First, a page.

Why wage settlements may be smaller in 1982

By , Labor correspondent of The Christian Science Monitor

Union bargaining is likely to result in smaller wage settlements in 1982 because of a weak economy, high unemployment, and determined efforts by employers and major industries to slash labor costs.

The annual projection by a Conference Board panel of experts is for ''very moderate'' increases averaging 8.8 percent in wages and benefits in the first year of new contracts, down sharply from the 11.5 percent rate during the first nine months of 1981.

''The economic brakes will clearly be on next year,'' said Audrey Freedman of the Conference Board, an independent nonprofit business research organization located in New York.

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Noting that wage freezes and reductions are taking place and that many major employers, including General Motors and Ford, are focusing on labor costs, panel members said they look for moderated union demands and stiffer employer resistance to increases next year.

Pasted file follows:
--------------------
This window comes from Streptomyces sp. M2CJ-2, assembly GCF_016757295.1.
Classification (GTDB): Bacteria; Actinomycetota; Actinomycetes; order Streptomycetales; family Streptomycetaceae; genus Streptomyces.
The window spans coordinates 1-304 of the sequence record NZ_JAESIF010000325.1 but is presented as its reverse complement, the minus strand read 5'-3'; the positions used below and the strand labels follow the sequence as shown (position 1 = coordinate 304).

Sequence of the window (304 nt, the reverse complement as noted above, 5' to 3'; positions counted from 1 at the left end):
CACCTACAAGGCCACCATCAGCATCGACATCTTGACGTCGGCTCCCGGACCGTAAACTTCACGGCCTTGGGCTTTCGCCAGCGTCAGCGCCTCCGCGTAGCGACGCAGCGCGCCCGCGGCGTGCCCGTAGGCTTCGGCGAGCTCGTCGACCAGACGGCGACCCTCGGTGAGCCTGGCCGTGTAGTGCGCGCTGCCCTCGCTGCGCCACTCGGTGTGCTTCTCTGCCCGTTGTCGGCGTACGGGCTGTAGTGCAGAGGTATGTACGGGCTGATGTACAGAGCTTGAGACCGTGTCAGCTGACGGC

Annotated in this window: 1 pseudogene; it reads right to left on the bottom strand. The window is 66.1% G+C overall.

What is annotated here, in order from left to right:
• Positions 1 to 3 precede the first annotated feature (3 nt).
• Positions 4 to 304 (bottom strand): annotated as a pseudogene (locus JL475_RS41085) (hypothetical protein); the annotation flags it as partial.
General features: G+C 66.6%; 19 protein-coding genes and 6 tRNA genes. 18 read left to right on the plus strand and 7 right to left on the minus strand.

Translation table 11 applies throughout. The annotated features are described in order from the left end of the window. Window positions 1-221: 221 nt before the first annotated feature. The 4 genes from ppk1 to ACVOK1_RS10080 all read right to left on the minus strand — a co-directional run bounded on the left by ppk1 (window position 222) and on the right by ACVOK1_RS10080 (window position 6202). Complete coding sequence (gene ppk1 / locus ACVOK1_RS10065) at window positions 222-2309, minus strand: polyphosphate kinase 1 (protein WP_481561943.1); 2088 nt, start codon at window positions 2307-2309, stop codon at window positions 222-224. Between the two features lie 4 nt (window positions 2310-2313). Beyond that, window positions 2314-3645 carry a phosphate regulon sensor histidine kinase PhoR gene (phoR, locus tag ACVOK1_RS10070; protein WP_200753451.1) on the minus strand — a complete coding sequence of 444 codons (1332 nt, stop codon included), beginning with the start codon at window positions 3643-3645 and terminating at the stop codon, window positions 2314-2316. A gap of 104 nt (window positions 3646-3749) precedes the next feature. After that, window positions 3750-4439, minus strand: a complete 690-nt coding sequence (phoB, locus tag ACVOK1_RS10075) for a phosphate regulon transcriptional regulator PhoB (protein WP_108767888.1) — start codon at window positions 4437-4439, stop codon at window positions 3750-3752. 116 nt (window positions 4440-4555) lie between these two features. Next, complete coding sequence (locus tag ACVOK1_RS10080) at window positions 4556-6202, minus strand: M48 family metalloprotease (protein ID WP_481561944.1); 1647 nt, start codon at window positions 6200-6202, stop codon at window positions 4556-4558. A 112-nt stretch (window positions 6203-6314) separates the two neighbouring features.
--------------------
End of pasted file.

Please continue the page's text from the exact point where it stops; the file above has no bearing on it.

One union president comments, ''Once you get below the major unionized companies, there is real wage erosion. There is a mood among employees that they will have to see the boss through the crisis.''

About 5 million workers will be involved in major collective bargaining next year in trucking, rubber, auto, electrical manufacturing, aerospace, construction, and other industries. Auto and trucking settlements usually have set patterns that were followed in other industries. Industries in '82 are expected to bargain more than ever on a basis of their own economic conditions.

Umemployment - and the competition for existing jobs - will be an important factor in bargaining: The jobless rate is expected to peak at 9 percent next April and average 8 percent for the year as a whole. With 9 million to 10 million jobless, unions are expected to stress demands for job security and employer-paid unemployment benefits more than for large wage increases when they bargain.

The ''soft economy'' will be another important bargaining factor, although the panel expects the inflation rate to ease somewhat, to an average 9 percent in 1982. High living costs will continue to bring pressures for more pay.

The personal income tax reductions in President Reagan's antirecession program should be a factor for a moderation in union demands. One panel member, Robert Newlan of Gould Inc., said a tax cut ''will have a dampening effect on wage demands since it will boost real earnings.''

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